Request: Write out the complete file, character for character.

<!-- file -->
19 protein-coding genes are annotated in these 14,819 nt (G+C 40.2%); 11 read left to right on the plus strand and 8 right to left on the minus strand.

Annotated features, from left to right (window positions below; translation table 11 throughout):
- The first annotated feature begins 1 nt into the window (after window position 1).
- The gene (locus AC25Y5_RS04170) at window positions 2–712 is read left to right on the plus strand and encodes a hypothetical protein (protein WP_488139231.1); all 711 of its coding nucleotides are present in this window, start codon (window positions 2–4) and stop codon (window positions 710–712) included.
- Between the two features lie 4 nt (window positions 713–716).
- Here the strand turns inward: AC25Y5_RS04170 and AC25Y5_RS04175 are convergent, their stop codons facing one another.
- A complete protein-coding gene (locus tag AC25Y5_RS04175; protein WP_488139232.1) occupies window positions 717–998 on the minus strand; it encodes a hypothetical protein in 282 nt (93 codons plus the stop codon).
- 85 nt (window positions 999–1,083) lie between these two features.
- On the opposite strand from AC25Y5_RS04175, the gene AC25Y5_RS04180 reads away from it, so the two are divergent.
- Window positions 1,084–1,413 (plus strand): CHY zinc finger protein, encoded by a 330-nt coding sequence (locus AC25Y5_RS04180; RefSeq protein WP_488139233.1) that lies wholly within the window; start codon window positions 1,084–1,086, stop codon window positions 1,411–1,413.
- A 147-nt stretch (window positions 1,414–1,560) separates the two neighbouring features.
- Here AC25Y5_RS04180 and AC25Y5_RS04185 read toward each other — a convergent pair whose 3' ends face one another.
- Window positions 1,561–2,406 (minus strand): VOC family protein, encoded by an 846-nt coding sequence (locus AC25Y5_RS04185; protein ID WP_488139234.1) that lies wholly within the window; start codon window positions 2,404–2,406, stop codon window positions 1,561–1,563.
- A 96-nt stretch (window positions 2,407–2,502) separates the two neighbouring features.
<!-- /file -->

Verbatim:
19 protein-coding genes are annotated in these 14,819 nt (G+C 40.2%); 11 read left to right on the plus strand and 8 right to left on the minus strand.

Annotated features, from left to right (window positions below; translation table 11 throughout):
- The first annotated feature begins 1 nt into the window (after window position 1).
- The gene (locus AC25Y5_RS04170) at window positions 2–712 is read left to right on the plus strand and encodes a hypothetical protein (protein WP_488139231.1); all 711 of its coding nucleotides are present in this window, start codon (window positions 2–4) and stop codon (window positions 710–712) included.
- Between the two features lie 4 nt (window positions 713–716).
- Here the strand turns inward: AC25Y5_RS04170 and AC25Y5_RS04175 are convergent, their stop codons facing one another.
- A complete protein-coding gene (locus tag AC25Y5_RS04175; protein WP_488139232.1) occupies window positions 717–998 on the minus strand; it encodes a hypothetical protein in 282 nt (93 codons plus the stop codon).
- 85 nt (window positions 999–1,083) lie between these two features.
- On the opposite strand from AC25Y5_RS04175, the gene AC25Y5_RS04180 reads away from it, so the two are divergent.
- Window positions 1,084–1,413 (plus strand): CHY zinc finger protein, encoded by a 330-nt coding sequence (locus AC25Y5_RS04180; RefSeq protein WP_488139233.1) that lies wholly within the window; start codon window positions 1,084–1,086, stop codon window positions 1,411–1,413.
- A 147-nt stretch (window positions 1,414–1,560) separates the two neighbouring features.
- Here AC25Y5_RS04180 and AC25Y5_RS04185 read toward each other — a convergent pair whose 3' ends face one another.
- Window positions 1,561–2,406 (minus strand): VOC family protein, encoded by an 846-nt coding sequence (locus AC25Y5_RS04185; protein ID WP_488139234.1) that lies wholly within the window; start codon window positions 2,404–2,406, stop codon window positions 1,561–1,563.
- A 96-nt stretch (window positions 2,407–2,502) separates the two neighbouring features.